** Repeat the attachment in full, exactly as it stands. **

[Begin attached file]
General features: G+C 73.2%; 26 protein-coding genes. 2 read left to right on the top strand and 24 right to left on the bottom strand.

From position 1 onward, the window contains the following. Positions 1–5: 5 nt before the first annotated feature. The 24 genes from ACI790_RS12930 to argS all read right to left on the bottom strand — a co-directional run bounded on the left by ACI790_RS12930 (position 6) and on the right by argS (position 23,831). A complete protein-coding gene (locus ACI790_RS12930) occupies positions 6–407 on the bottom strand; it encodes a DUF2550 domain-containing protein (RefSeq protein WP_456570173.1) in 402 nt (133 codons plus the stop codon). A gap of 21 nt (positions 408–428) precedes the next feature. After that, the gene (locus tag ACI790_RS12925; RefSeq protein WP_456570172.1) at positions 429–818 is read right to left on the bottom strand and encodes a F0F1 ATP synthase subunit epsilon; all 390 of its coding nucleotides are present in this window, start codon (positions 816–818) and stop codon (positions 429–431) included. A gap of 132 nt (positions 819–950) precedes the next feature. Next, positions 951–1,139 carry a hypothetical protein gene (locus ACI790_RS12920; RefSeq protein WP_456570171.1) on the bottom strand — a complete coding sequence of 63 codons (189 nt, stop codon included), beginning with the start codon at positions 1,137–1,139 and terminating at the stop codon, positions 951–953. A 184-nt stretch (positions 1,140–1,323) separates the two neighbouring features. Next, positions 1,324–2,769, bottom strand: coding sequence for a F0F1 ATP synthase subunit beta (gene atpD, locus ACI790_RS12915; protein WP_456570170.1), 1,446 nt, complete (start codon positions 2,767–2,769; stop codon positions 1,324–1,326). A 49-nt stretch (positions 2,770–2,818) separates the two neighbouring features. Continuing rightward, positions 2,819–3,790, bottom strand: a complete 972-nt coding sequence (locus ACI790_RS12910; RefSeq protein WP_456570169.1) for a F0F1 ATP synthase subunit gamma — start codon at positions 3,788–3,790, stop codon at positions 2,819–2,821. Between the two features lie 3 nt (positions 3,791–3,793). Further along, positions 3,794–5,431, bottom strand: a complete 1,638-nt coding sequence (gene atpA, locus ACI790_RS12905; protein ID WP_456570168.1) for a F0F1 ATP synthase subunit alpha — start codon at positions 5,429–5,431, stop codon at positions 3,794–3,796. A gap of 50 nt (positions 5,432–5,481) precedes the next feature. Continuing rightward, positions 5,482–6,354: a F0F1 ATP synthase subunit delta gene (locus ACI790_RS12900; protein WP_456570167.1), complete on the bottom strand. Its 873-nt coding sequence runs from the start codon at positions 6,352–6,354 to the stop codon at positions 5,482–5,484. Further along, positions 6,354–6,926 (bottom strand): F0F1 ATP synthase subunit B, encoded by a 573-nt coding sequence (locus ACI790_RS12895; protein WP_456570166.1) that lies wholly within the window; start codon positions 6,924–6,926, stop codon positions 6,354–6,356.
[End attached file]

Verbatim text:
General features: G+C 73.2%; 26 protein-coding genes. 2 read left to right on the top strand and 24 right to left on the bottom strand.

From position 1 onward, the window contains the following. Positions 1–5: 5 nt before the first annotated feature. The 24 genes from ACI790_RS12930 to argS all read right to left on the bottom strand — a co-directional run bounded on the left by ACI790_RS12930 (position 6) and on the right by argS (position 23,831). A complete protein-coding gene (locus ACI790_RS12930) occupies positions 6–407 on the bottom strand; it encodes a DUF2550 domain-containing protein (RefSeq protein WP_456570173.1) in 402 nt (133 codons plus the stop codon). A gap of 21 nt (positions 408–428) precedes the next feature. After that, the gene (locus tag ACI790_RS12925; RefSeq protein WP_456570172.1) at positions 429–818 is read right to left on the bottom strand and encodes a F0F1 ATP synthase subunit epsilon; all 390 of its coding nucleotides are present in this window, start codon (positions 816–818) and stop codon (positions 429–431) included. A gap of 132 nt (positions 819–950) precedes the next feature. Next, positions 951–1,139 carry a hypothetical protein gene (locus ACI790_RS12920; RefSeq protein WP_456570171.1) on the bottom strand — a complete coding sequence of 63 codons (189 nt, stop codon included), beginning with the start codon at positions 1,137–1,139 and terminating at the stop codon, positions 951–953. A 184-nt stretch (positions 1,140–1,323) separates the two neighbouring features. Next, positions 1,324–2,769, bottom strand: coding sequence for a F0F1 ATP synthase subunit beta (gene atpD, locus ACI790_RS12915; protein WP_456570170.1), 1,446 nt, complete (start codon positions 2,767–2,769; stop codon positions 1,324–1,326). A 49-nt stretch (positions 2,770–2,818) separates the two neighbouring features. Continuing rightward, positions 2,819–3,790, bottom strand: a complete 972-nt coding sequence (locus ACI790_RS12910; RefSeq protein WP_456570169.1) for a F0F1 ATP synthase subunit gamma — start codon at positions 3,788–3,790, stop codon at positions 2,819–2,821. Between the two features lie 3 nt (positions 3,791–3,793). Further along, positions 3,794–5,431, bottom strand: a complete 1,638-nt coding sequence (gene atpA, locus ACI790_RS12905; protein ID WP_456570168.1) for a F0F1 ATP synthase subunit alpha — start codon at positions 5,429–5,431, stop codon at positions 3,794–3,796. A gap of 50 nt (positions 5,432–5,481) precedes the next feature. Continuing rightward, positions 5,482–6,354: a F0F1 ATP synthase subunit delta gene (locus ACI790_RS12900; protein WP_456570167.1), complete on the bottom strand. Its 873-nt coding sequence runs from the start codon at positions 6,352–6,354 to the stop codon at positions 5,482–5,484. Further along, positions 6,354–6,926 (bottom strand): F0F1 ATP synthase subunit B, encoded by a 573-nt coding sequence (locus ACI790_RS12895; protein WP_456570166.1) that lies wholly within the window; start codon positions 6,924–6,926, stop codon positions 6,354–6,356.